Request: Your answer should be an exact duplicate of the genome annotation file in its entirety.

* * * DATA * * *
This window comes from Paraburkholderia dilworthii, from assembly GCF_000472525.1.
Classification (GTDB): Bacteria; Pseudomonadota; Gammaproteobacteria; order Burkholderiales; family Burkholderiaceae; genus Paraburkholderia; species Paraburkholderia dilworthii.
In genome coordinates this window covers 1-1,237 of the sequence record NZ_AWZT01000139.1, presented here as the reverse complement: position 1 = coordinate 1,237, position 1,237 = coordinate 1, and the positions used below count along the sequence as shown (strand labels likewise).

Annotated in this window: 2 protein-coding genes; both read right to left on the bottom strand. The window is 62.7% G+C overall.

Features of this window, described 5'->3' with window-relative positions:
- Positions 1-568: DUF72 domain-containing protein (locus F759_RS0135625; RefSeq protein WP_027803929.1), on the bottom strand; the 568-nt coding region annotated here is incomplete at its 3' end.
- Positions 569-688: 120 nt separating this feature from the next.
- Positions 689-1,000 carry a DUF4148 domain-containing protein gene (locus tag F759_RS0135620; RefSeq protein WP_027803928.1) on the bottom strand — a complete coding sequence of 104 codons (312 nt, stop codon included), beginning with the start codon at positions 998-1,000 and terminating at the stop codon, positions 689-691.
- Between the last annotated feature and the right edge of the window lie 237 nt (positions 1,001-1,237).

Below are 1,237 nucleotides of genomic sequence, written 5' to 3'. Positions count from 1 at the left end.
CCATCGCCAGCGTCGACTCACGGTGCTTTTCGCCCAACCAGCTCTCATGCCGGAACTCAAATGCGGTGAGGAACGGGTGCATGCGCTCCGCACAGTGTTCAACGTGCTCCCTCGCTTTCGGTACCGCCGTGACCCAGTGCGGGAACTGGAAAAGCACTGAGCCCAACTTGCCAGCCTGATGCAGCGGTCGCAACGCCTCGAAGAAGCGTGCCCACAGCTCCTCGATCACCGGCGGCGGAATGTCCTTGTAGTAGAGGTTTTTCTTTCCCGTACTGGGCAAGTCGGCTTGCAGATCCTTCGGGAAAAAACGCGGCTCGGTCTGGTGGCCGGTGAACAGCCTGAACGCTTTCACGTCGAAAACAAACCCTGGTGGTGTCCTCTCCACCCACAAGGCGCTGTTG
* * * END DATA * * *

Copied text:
This window comes from Paraburkholderia dilworthii, from assembly GCF_000472525.1.
Classification (GTDB): Bacteria; Pseudomonadota; Gammaproteobacteria; order Burkholderiales; family Burkholderiaceae; genus Paraburkholderia; species Paraburkholderia dilworthii.
In genome coordinates this window covers 1-1,237 of the sequence record NZ_AWZT01000139.1, presented here as the reverse complement: position 1 = coordinate 1,237, position 1,237 = coordinate 1, and the positions used below count along the sequence as shown (strand labels likewise).

Annotated in this window: 2 protein-coding genes; both read right to left on the bottom strand. The window is 62.7% G+C overall.

Features of this window, described 5'->3' with window-relative positions:
- Positions 1-568: DUF72 domain-containing protein (locus F759_RS0135625; RefSeq protein WP_027803929.1), on the bottom strand; the 568-nt coding region annotated here is incomplete at its 3' end.
- Positions 569-688: 120 nt separating this feature from the next.
- Positions 689-1,000 carry a DUF4148 domain-containing protein gene (locus tag F759_RS0135620; RefSeq protein WP_027803928.1) on the bottom strand — a complete coding sequence of 104 codons (312 nt, stop codon included), beginning with the start codon at positions 998-1,000 and terminating at the stop codon, positions 689-691.
- Between the last annotated feature and the right edge of the window lie 237 nt (positions 1,001-1,237).

Below are 1,237 nucleotides of genomic sequence, written 5' to 3'. Positions count from 1 at the left end.
CCATCGCCAGCGTCGACTCACGGTGCTTTTCGCCCAACCAGCTCTCATGCCGGAACTCAAATGCGGTGAGGAACGGGTGCATGCGCTCCGCACAGTGTTCAACGTGCTCCCTCGCTTTCGGTACCGCCGTGACCCAGTGCGGGAACTGGAAAAGCACTGAGCCCAACTTGCCAGCCTGATGCAGCGGTCGCAACGCCTCGAAGAAGCGTGCCCACAGCTCCTCGATCACCGGCGGCGGAATGTCCTTGTAGTAGAGGTTTTTCTTTCCCGTACTGGGCAAGTCGGCTTGCAGATCCTTCGGGAAAAAACGCGGCTCGGTCTGGTGGCCGGTGAACAGCCTGAACGCTTTCACGTCGAAAACAAACCCTGGTGGTGTCCTCTCCACCCACAAGGCGCTGTTG